Thursday, July 18, 2019

The ebola situation is bad

And from what the gentleman says, probably worse- maybe a LOT worse- than reported.
...As a result, the virus is now poised to break out into three or four new countries.  I'm taking bets that it will do so before long.  I know that area from personal experience.  Just look at this map (courtesy of the Daily Mail) of where the epidemic has spread, most recently to Goma, a city of at least one million people (according to informal estimates, double that).
Unless we're very lucky, look for Ebola to reach Burundi next, and from there, slowly but surely, all the way down the central African lakes and their connecting rivers to Zambia and Malawi.  Look at the blue areas on the map below.  That's how informal, local trade travels, and (like many others, such as the Black Death in Europe in the 14th century) this disease follows trade.  It will not be possible to screen all travelers using such routes.  It's physically impossible to intercept them all - and given their mistrust of graft-seeking officialdom (of which more below), they'll have every incentive to avoid checkpoints.  They'll simply take to the bush and walk around them, or sail past them.
And if one infected person gets on an airplane to another country...  Chances are against that starting a big outbreak, but anyone really want to take the chance?

And even without airplanes,
"Isolated cases" of Ebola have now been reported from Uganda and Kenya, with the latter subject to official denials.  (If you believe them, I have a bridge in Brooklyn, NYC, to sell you.  Cash only, please, and in small bills.)  Officials in surrounding countries are terrified of admitting to Ebola cases on their territory, because they may bring with them restrictions on travel, trade, and all sorts of things that may affect their economies - and, consequently, the graft, bribery and corruption they rely on to fill their wallets.  Can't have that interrupted, can we?  This is Africa, after all!  (That's how wealthier refugees from Ebola will evade travel restrictions, even though they may be carrying the disease.  A suitable bribe, and they'll be waved through.  How do I know this?  Because I've done it myself to evade travel restrictions, in more than one country in Africa.)  That being the case, distrust any and all official statistics coming out of the affected areas.  They may or may not be correct.  I'll trust Doctors Without Borders' figures before I trust those from any health ministry (or the World Health Organization).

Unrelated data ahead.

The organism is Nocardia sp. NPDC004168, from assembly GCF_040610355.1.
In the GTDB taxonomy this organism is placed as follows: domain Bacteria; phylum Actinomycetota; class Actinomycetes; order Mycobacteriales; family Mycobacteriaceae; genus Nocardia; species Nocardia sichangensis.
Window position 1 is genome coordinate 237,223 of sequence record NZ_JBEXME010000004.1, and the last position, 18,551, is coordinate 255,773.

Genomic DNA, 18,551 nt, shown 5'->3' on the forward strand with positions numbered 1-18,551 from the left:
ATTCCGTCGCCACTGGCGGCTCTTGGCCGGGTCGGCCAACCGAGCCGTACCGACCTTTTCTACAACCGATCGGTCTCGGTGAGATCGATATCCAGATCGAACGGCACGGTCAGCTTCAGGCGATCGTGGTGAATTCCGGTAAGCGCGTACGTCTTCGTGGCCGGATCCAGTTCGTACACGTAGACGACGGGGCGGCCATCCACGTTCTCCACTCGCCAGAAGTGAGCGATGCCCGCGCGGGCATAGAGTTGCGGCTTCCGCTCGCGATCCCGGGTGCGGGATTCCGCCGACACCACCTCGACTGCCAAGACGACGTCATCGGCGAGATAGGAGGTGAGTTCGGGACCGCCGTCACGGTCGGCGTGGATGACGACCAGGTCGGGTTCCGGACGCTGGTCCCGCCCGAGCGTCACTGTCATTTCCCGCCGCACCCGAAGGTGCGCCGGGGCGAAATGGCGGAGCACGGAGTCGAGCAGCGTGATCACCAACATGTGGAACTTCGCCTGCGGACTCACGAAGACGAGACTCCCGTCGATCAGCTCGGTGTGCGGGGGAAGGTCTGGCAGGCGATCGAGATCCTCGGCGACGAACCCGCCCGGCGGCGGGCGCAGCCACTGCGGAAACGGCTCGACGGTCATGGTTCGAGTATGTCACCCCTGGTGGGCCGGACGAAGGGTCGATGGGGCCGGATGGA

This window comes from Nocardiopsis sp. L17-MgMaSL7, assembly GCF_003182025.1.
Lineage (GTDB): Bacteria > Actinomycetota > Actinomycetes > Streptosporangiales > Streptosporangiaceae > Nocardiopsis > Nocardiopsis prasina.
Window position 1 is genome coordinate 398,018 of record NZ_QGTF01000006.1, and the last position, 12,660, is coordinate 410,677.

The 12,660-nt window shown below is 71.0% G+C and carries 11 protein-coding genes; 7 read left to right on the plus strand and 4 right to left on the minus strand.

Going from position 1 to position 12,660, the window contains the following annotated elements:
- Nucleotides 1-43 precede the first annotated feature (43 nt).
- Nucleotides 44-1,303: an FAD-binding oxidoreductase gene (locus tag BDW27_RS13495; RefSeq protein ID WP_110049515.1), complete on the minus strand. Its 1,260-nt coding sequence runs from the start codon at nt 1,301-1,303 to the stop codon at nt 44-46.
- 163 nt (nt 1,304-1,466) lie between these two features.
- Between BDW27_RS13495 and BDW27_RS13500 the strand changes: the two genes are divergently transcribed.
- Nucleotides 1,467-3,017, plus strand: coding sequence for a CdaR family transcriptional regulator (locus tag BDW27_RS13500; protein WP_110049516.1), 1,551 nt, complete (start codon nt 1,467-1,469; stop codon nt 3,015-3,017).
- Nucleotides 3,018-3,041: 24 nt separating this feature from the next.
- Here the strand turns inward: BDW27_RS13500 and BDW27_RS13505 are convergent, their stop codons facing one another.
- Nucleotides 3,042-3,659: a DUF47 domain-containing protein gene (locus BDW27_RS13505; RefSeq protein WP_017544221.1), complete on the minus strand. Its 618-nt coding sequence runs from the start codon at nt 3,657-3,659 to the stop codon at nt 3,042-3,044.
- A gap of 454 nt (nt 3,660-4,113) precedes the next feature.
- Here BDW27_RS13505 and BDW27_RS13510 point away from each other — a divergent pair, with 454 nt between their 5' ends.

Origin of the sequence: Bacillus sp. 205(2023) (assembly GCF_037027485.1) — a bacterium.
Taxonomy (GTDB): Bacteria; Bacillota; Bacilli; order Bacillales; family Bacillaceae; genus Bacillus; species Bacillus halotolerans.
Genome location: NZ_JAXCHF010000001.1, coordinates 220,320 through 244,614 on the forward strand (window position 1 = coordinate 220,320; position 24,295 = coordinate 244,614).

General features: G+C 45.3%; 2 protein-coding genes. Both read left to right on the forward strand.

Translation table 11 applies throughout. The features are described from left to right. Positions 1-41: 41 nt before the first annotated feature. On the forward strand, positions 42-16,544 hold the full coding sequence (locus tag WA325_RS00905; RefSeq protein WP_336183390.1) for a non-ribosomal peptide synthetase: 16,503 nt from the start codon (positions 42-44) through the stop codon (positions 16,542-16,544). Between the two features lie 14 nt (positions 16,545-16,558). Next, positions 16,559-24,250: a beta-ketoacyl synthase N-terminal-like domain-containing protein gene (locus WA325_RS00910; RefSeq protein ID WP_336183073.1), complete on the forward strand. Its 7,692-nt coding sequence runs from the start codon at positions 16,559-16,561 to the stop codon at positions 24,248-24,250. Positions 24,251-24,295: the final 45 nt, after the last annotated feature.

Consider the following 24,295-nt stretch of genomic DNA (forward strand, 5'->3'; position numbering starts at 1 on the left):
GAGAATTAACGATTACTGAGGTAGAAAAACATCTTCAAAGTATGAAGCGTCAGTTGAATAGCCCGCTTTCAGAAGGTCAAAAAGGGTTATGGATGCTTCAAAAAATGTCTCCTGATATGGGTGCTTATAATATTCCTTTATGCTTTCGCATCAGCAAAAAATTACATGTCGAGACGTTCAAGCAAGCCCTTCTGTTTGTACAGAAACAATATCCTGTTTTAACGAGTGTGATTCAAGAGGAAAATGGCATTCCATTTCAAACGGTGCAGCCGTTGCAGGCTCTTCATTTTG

One thing that will help here: I really doubt Trump would have any problem ordering "NOBODY from 'x' countries comes in without extensive screening.  And if you test positive you're not going home, you're going into a hospital to be watched.  With armed guards if necessary."


Dave said...

I hope to God you're right, Mr. Grant. If I was Trump I'd have CDC on speed-dial and I'd have Customs eyeballing ANYONE coming from Africa at this point.

Dave said...

Addendum: Why the hell did I think I was on Peter Grant's blog? Well, I guess there are worse people to be mixed up with, Firehand.

I think I may need to eat something.

KM said...

I really doubt Trump would have any problem ordering "NOBODY from 'x' countries comes in without extensive screening.
And the obvious knee jerk reaction from the ACLU and Dem mass media will be "RACIST!"
Hurry! Run down to the closest liberal judge and get an injuction ASAP!

markm said...

Ebola spreads mainly through an animal vector (probably fruit bats) and spreading through humans is self-limiting - although under African conditions, that's usually because everyone in the area died. It is not very contagious until the final stage when the victim's skin is dissolving, and that is several days after the victim was immobilized by the disease. And the virus only survives outside the body for a few minutes, even when it's in a pool of blood.

Consider the Dallas cases, which included two or three errors by the hospital - not realizing that he was a potential Ebola case, and some breach in the isolation and decontamination procedures that allowed two nurses to be infected in his final days. Duncan was exposed in Liberia on Sept 15, and arrived in Dallas Sept 20. He spent 5 days with family until the first symptoms showed. They sent him home with an antibiotic. He spent 3 more days with family, before he collapsed and was taken back to the same hospital by ambulance. In 8 days staying with family and out and about Dallas, the virus was not transmitted to anyone.

The hospital now realized that this was Ebola, and isolated him. Within a few hours, he was too weak to even get out of bed to use the toilet, and he died about 11 days later, on Oct 8. Two of the three nurses who treated him began showing symptoms on Oct 10 and 14. The second one had flown somewhere on commercial aircraft. She called the CDC when she came down with a low fever, and received permission to fly home. Nobody caught anything from either of them, they went into isolation and treatment, and survived.

Of course, in Africa they would not have received effective treatment, and in their last days probably would have been lying somewhere in the open, shedding blood from all their pores. That would only endanger those who actually came close to nurse them or to deal with their bodies. It's possible to do that safely, but you need gear that's uncommon in Africa, and most of all, you need to believe in germs rather than witches and do whatever you can to maintain isolation. So the epidemic spreads as long as the social contract holds so someone tends the dying or the dead - but it ends when everyone who is still well flees and leaves the ill to die alone.